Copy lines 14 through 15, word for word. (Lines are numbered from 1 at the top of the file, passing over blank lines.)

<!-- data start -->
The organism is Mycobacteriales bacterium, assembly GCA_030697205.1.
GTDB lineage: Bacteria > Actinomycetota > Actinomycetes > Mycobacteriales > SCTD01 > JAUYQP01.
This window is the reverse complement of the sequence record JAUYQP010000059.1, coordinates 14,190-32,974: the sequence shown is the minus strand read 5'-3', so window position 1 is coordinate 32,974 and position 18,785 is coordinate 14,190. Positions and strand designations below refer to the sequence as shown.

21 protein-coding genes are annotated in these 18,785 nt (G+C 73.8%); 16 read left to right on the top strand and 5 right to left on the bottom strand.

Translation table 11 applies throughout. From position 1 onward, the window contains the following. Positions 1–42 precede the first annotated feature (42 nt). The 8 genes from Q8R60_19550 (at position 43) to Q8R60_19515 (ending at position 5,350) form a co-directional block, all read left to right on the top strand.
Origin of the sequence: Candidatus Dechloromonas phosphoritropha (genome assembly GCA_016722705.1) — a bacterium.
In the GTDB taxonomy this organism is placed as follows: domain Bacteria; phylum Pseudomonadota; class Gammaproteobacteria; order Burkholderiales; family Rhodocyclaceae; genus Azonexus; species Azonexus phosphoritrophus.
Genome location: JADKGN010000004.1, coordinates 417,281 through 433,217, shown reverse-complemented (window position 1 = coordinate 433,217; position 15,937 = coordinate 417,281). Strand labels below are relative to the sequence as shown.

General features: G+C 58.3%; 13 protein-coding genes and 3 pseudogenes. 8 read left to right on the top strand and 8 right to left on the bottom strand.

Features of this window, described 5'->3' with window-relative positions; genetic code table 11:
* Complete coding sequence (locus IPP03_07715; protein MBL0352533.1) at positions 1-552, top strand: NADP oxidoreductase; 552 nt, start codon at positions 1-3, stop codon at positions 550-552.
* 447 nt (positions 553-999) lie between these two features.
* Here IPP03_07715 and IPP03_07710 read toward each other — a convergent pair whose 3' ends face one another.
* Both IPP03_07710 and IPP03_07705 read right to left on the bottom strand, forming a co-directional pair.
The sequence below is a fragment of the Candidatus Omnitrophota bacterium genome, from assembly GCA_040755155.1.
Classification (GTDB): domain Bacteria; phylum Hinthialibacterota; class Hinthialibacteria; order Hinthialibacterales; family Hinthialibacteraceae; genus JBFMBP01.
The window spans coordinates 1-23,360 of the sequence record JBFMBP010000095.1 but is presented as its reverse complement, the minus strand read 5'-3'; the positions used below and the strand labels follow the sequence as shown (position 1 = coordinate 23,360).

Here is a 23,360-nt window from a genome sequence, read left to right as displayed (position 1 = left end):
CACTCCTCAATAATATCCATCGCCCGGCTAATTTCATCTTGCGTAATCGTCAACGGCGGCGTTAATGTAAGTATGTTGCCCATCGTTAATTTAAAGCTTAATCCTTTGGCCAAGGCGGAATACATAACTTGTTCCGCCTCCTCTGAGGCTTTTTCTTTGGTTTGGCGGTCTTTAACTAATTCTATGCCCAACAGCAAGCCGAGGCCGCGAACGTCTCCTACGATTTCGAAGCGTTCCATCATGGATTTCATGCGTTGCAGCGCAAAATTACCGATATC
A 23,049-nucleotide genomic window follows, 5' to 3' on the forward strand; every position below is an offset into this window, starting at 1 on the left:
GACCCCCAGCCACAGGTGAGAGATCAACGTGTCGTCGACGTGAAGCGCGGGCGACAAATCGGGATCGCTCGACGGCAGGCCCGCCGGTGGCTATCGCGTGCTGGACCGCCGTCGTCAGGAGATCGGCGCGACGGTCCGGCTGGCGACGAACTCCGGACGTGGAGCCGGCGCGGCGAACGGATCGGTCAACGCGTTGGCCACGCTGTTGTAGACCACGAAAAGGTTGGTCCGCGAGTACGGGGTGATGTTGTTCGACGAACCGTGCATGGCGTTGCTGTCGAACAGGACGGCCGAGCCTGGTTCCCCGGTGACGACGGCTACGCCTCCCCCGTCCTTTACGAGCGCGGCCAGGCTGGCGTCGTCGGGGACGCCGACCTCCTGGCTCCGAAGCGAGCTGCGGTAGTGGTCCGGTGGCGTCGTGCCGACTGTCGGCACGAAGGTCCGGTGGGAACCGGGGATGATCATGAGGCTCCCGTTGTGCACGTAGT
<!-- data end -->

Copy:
* Both IPP03_07710 and IPP03_07705 read right to left on the bottom strand, forming a co-directional pair.
The sequence below is a fragment of the Candidatus Omnitrophota bacterium genome, from assembly GCA_040755155.1.